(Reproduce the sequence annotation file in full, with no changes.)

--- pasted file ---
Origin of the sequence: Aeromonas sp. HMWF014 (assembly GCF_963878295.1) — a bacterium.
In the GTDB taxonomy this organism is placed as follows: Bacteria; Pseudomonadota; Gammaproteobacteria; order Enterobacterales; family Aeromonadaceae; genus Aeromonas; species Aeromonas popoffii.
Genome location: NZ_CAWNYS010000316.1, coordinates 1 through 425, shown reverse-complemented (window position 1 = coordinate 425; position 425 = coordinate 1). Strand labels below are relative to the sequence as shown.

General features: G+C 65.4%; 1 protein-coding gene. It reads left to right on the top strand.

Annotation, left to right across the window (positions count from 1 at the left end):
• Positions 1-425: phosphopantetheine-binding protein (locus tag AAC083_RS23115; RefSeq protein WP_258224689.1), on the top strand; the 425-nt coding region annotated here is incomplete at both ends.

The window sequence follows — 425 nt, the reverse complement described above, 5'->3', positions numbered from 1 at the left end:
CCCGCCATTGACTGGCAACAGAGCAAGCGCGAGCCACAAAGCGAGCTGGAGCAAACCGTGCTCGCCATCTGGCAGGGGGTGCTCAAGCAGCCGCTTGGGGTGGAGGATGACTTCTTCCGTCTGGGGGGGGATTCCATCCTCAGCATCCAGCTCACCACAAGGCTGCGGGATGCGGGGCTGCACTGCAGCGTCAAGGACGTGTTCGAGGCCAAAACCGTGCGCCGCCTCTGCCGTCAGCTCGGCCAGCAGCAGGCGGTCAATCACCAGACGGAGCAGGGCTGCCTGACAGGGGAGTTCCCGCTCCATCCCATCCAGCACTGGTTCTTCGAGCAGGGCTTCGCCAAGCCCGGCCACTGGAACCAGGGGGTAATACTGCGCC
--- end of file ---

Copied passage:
Origin of the sequence: Aeromonas sp. HMWF014 (assembly GCF_963878295.1) — a bacterium.
In the GTDB taxonomy this organism is placed as follows: Bacteria; Pseudomonadota; Gammaproteobacteria; order Enterobacterales; family Aeromonadaceae; genus Aeromonas; species Aeromonas popoffii.
Genome location: NZ_CAWNYS010000316.1, coordinates 1 through 425, shown reverse-complemented (window position 1 = coordinate 425; position 425 = coordinate 1). Strand labels below are relative to the sequence as shown.

General features: G+C 65.4%; 1 protein-coding gene. It reads left to right on the top strand.

Annotation, left to right across the window (positions count from 1 at the left end):
• Positions 1-425: phosphopantetheine-binding protein (locus tag AAC083_RS23115; RefSeq protein WP_258224689.1), on the top strand; the 425-nt coding region annotated here is incomplete at both ends.

The window sequence follows — 425 nt, the reverse complement described above, 5'->3', positions numbered from 1 at the left end:
CCCGCCATTGACTGGCAACAGAGCAAGCGCGAGCCACAAAGCGAGCTGGAGCAAACCGTGCTCGCCATCTGGCAGGGGGTGCTCAAGCAGCCGCTTGGGGTGGAGGATGACTTCTTCCGTCTGGGGGGGGATTCCATCCTCAGCATCCAGCTCACCACAAGGCTGCGGGATGCGGGGCTGCACTGCAGCGTCAAGGACGTGTTCGAGGCCAAAACCGTGCGCCGCCTCTGCCGTCAGCTCGGCCAGCAGCAGGCGGTCAATCACCAGACGGAGCAGGGCTGCCTGACAGGGGAGTTCCCGCTCCATCCCATCCAGCACTGGTTCTTCGAGCAGGGCTTCGCCAAGCCCGGCCACTGGAACCAGGGGGTAATACTGCGCC